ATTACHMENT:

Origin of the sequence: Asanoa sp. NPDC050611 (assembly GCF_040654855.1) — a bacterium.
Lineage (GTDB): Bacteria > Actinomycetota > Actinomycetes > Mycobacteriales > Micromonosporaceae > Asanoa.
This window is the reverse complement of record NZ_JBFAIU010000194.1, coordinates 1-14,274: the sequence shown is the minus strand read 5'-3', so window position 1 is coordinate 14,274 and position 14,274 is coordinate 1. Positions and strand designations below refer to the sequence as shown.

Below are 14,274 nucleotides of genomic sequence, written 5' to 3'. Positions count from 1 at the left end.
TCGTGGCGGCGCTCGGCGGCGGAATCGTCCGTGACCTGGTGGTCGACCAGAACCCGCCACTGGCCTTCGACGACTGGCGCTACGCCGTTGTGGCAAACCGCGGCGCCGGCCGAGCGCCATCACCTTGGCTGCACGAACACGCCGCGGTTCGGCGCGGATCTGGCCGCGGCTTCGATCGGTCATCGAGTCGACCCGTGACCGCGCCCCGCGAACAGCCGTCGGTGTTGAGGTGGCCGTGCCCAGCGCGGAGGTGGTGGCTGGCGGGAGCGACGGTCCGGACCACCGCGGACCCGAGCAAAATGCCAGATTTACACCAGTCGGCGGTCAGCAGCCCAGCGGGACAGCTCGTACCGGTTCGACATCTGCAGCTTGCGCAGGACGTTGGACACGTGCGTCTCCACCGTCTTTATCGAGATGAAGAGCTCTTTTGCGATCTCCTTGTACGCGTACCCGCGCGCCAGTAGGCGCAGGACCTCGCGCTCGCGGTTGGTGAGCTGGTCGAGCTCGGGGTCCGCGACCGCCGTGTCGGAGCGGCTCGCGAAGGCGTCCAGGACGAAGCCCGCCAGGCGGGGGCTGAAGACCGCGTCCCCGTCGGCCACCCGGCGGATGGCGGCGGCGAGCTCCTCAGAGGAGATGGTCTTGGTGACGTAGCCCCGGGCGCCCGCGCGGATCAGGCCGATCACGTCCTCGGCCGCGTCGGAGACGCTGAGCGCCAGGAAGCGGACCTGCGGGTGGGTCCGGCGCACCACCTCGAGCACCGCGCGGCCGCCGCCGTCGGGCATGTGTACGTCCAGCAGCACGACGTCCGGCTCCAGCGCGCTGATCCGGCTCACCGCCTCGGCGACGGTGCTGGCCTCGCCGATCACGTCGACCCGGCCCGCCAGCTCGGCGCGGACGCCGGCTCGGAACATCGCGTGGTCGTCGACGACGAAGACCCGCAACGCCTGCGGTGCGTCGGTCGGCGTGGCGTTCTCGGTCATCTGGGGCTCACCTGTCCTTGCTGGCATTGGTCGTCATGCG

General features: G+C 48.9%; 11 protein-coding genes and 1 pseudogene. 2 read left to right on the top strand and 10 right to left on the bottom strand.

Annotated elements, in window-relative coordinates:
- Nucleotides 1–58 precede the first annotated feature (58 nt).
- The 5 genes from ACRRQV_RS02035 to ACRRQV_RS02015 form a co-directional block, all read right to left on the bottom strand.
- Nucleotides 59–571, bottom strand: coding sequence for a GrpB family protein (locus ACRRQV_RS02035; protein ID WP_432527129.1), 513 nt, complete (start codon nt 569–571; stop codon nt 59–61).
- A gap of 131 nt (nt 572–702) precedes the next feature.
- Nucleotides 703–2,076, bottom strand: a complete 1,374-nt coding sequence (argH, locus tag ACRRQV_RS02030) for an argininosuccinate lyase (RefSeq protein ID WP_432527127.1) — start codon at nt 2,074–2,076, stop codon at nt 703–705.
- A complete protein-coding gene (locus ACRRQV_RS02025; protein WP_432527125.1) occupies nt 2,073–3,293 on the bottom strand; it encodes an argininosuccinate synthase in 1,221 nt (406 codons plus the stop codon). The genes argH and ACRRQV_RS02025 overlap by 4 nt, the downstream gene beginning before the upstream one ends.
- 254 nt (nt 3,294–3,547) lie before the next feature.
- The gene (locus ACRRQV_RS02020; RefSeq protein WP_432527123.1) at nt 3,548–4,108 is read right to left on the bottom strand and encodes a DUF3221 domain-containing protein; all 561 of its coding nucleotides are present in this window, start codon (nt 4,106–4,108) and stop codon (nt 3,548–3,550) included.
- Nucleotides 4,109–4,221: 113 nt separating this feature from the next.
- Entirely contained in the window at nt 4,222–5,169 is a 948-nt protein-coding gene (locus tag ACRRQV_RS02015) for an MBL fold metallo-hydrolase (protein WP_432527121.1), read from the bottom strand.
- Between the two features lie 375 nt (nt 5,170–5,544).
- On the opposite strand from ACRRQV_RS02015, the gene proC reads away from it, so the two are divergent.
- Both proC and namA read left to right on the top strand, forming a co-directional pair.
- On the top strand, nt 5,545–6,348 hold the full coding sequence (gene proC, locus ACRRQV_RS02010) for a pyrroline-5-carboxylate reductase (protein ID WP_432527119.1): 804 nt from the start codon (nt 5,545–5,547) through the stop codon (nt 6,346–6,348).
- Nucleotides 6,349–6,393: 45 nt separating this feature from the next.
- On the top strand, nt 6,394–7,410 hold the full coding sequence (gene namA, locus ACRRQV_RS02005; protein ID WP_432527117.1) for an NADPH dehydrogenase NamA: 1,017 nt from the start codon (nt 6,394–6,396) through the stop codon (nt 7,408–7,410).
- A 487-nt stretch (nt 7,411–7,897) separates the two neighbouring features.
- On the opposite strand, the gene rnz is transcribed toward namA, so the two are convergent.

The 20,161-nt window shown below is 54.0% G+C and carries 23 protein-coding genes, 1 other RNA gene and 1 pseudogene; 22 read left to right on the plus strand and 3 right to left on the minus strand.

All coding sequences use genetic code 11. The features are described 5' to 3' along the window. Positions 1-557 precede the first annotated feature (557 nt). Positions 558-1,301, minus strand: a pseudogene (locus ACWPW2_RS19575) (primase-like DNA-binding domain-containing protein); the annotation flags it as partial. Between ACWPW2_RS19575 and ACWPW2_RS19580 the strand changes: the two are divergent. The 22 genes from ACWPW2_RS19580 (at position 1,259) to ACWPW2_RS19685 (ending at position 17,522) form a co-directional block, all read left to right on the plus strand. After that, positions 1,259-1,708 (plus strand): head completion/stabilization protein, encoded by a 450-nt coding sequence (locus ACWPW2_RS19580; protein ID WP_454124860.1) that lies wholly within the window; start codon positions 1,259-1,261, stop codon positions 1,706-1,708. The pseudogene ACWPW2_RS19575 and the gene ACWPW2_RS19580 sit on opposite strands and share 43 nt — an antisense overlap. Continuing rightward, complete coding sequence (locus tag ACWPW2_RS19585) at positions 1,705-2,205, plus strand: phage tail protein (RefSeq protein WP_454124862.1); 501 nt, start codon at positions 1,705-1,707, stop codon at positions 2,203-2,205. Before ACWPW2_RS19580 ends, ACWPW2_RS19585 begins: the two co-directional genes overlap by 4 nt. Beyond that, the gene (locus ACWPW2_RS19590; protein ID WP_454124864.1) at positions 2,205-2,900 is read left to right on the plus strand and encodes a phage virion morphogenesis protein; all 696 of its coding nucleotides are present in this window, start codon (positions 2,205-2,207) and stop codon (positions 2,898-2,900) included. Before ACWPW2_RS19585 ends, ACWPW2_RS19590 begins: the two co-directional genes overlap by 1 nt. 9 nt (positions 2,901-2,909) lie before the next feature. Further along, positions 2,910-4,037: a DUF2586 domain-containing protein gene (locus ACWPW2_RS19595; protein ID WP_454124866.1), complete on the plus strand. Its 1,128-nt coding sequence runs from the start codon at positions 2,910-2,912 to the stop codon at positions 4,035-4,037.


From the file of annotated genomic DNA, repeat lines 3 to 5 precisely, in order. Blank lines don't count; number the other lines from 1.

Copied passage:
This window is the reverse complement of record NZ_JBFAIU010000194.1, coordinates 1-14,274: the sequence shown is the minus strand read 5'-3', so window position 1 is coordinate 14,274 and position 14,274 is coordinate 1. Positions and strand designations below refer to the sequence as shown.

Below are 14,274 nucleotides of genomic sequence, written 5' to 3'. Positions count from 1 at the left end.
TCGTGGCGGCGCTCGGCGGCGGAATCGTCCGTGACCTGGTGGTCGACCAGAACCCGCCACTGGCCTTCGACGACTGGCGCTACGCCGTTGTGGCAAACCGCGGCGCCGGCCGAGCGCCATCACCTTGGCTGCACGAACACGCCGCGGTTCGGCGCGGATCTGGCCGCGGCTTCGATCGGTCATCGAGTCGACCCGTGACCGCGCCCCGCGAACAGCCGTCGGTGTTGAGGTGGCCGTGCCCAGCGCGGAGGTGGTGGCTGGCGGGAGCGACGGTCCGGACCACCGCGGACCCGAGCAAAATGCCAGATTTACACCAGTCGGCGGTCAGCAGCCCAGCGGGACAGCTCGTACCGGTTCGACATCTGCAGCTTGCGCAGGACGTTGGACACGTGCGTCTCCACCGTCTTTATCGAGATGAAGAGCTCTTTTGCGATCTCCTTGTACGCGTACCCGCGCGCCAGTAGGCGCAGGACCTCGCGCTCGCGGTTGGTGAGCTGGTCGAGCTCGGGGTCCGCGACCGCCGTGTCGGAGCGGCTCGCGAAGGCGTCCAGGACGAAGCCCGCCAGGCGGGGGCTGAAGACCGCGTCCCCGTCGGCCACCCGGCGGATGGCGGCGGCGAGCTCCTCAGAGGAGATGGTCTTGGTGACGTAGCCCCGGGCGCCCGCGCGGATCAGGCCGATCACGTCCTCGGCCGCGTCGGAGACGCTGAGCGCCAGGAAGCGGACCTGCGGGTGGGTCCGGCGCACCACCTCGAGCACCGCGCGGCCGCCGCCGTCGGGCATGTGTACGTCCAGCAGCACGACGTCCGGCTCCAGCGCGCTGATCCGGCTCACCGCCTCGGCGACGGTGCTGGCCTCGCCGATCACGTCGACCCGGCCCGCCAGCTCGGCGCGGACGCCGGCTCGGAACATCGCGTGGTCGTCGACGACGAAGACCCGCAACGCCTGCGGTGCGTCGGTCGGCGTGGCGTTCTCGGTCATCTGGGGCTCACCTGTCCTTGCTGGCATTGGTCGTCATGCG